All about fruitarianism with a long-term fruitarian, Lena
- Concise knowledge summaries of research related to fruitarianism,
- summaries and reports about results derived by scientific method,
- short aggregated definitions and overviews,
- citations related to fruitarianism,
- expert opinions,
- from scientific internet publications, mass media and other seemingly credible online sources, with links.
- Primary sources, like governmental agencies documents and research results published in peer reviewed journals;
- Secondary sources, like scholarly articles and expert reviews;
- Tertiary sources, like encyclopedias, dictionaries, and textbooks.
Top 20 Tags
A sharp distinction between humans and “animals” is essential if we are to bend them to our will, make them work for us, wear them, eat them–without any disquieting tinges of guilt or regret. It is unseemly of us, who often behave so unfeeling toward other animals, to contend that only humans can suffer. The behavior of other animals renders such pretensions specious. They are just too much like us.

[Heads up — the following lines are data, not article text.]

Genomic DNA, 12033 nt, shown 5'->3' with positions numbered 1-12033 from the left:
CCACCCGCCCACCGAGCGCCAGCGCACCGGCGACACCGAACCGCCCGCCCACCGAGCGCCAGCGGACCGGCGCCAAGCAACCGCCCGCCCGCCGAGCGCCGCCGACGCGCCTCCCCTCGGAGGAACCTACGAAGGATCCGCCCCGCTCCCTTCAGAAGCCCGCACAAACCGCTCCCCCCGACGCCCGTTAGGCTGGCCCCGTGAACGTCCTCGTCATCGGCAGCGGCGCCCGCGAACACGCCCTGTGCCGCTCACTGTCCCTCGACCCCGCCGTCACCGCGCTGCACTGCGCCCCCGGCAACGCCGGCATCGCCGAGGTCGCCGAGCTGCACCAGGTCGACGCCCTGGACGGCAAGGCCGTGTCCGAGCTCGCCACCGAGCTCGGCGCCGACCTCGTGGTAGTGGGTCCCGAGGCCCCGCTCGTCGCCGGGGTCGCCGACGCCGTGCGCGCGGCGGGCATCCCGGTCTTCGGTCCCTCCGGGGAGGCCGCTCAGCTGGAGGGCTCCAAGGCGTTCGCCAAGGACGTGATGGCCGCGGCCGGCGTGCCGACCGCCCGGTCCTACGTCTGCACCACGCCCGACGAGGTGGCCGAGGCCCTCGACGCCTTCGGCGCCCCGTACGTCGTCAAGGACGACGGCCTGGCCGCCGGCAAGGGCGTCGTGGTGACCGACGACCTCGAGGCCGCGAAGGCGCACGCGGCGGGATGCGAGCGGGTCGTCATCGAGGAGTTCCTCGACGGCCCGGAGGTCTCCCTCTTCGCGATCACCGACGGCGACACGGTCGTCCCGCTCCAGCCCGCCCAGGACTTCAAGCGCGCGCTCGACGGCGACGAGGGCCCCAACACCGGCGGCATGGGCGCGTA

Vitamin B9, also called folate or folic acid, is one of 8 B vitamins.
- Folic acid is the synthetic form of B9, found in supplements and fortified foods.
- Folate occurs naturally in foods.
Folic acid is crucial for proper brain function and plays an important role in mental and emotional health. It aids in the production of DNA and RNA, the body's genetic material, and is especially important when cells and tissues are growing rapidly, such as in infancy, adolescence, and pregnancy.
Folic acid also works closely with vitamin B12 to help make red blood cells and help iron work properly in the body.
Rich sources of folate include: spinach, dark leafy greens, asparagus, mustard greens, brussels sprouts, beans, soybeans, root vegetables, whole grains, oranges, avocado.